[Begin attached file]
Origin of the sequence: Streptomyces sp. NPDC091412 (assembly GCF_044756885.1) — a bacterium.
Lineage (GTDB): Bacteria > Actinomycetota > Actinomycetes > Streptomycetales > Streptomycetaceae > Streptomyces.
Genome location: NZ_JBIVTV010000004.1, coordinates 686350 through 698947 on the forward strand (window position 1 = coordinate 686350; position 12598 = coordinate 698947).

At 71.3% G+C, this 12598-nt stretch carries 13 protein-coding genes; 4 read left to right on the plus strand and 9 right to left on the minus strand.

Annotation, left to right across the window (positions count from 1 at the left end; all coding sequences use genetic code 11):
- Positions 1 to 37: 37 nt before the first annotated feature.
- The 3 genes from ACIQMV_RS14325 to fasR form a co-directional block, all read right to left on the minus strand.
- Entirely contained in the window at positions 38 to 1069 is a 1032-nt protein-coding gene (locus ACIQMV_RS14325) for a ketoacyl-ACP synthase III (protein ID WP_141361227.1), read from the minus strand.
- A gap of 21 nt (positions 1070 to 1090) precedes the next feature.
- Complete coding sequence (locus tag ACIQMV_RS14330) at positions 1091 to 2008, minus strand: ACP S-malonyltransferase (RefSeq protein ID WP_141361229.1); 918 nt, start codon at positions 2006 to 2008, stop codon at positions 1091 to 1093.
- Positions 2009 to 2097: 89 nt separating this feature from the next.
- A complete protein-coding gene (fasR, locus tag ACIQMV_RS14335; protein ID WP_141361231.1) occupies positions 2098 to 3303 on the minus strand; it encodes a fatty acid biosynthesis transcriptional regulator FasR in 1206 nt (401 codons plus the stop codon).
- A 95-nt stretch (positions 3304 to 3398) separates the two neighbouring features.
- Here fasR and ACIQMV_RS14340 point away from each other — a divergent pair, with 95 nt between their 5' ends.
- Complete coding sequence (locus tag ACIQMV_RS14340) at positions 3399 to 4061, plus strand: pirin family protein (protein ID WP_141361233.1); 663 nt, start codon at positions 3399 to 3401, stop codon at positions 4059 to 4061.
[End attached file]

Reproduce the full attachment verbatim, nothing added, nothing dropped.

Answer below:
Origin of the sequence: Streptomyces sp. NPDC091412 (assembly GCF_044756885.1) — a bacterium.
Lineage (GTDB): Bacteria > Actinomycetota > Actinomycetes > Streptomycetales > Streptomycetaceae > Streptomyces.
Genome location: NZ_JBIVTV010000004.1, coordinates 686350 through 698947 on the forward strand (window position 1 = coordinate 686350; position 12598 = coordinate 698947).

At 71.3% G+C, this 12598-nt stretch carries 13 protein-coding genes; 4 read left to right on the plus strand and 9 right to left on the minus strand.

Annotation, left to right across the window (positions count from 1 at the left end; all coding sequences use genetic code 11):
- Positions 1 to 37: 37 nt before the first annotated feature.
- The 3 genes from ACIQMV_RS14325 to fasR form a co-directional block, all read right to left on the minus strand.
- Entirely contained in the window at positions 38 to 1069 is a 1032-nt protein-coding gene (locus ACIQMV_RS14325) for a ketoacyl-ACP synthase III (protein ID WP_141361227.1), read from the minus strand.
- A gap of 21 nt (positions 1070 to 1090) precedes the next feature.
- Complete coding sequence (locus tag ACIQMV_RS14330) at positions 1091 to 2008, minus strand: ACP S-malonyltransferase (RefSeq protein ID WP_141361229.1); 918 nt, start codon at positions 2006 to 2008, stop codon at positions 1091 to 1093.
- Positions 2009 to 2097: 89 nt separating this feature from the next.
- A complete protein-coding gene (fasR, locus tag ACIQMV_RS14335; protein ID WP_141361231.1) occupies positions 2098 to 3303 on the minus strand; it encodes a fatty acid biosynthesis transcriptional regulator FasR in 1206 nt (401 codons plus the stop codon).
- A 95-nt stretch (positions 3304 to 3398) separates the two neighbouring features.
- Here fasR and ACIQMV_RS14340 point away from each other — a divergent pair, with 95 nt between their 5' ends.
- Complete coding sequence (locus tag ACIQMV_RS14340) at positions 3399 to 4061, plus strand: pirin family protein (protein ID WP_141361233.1); 663 nt, start codon at positions 3399 to 3401, stop codon at positions 4059 to 4061.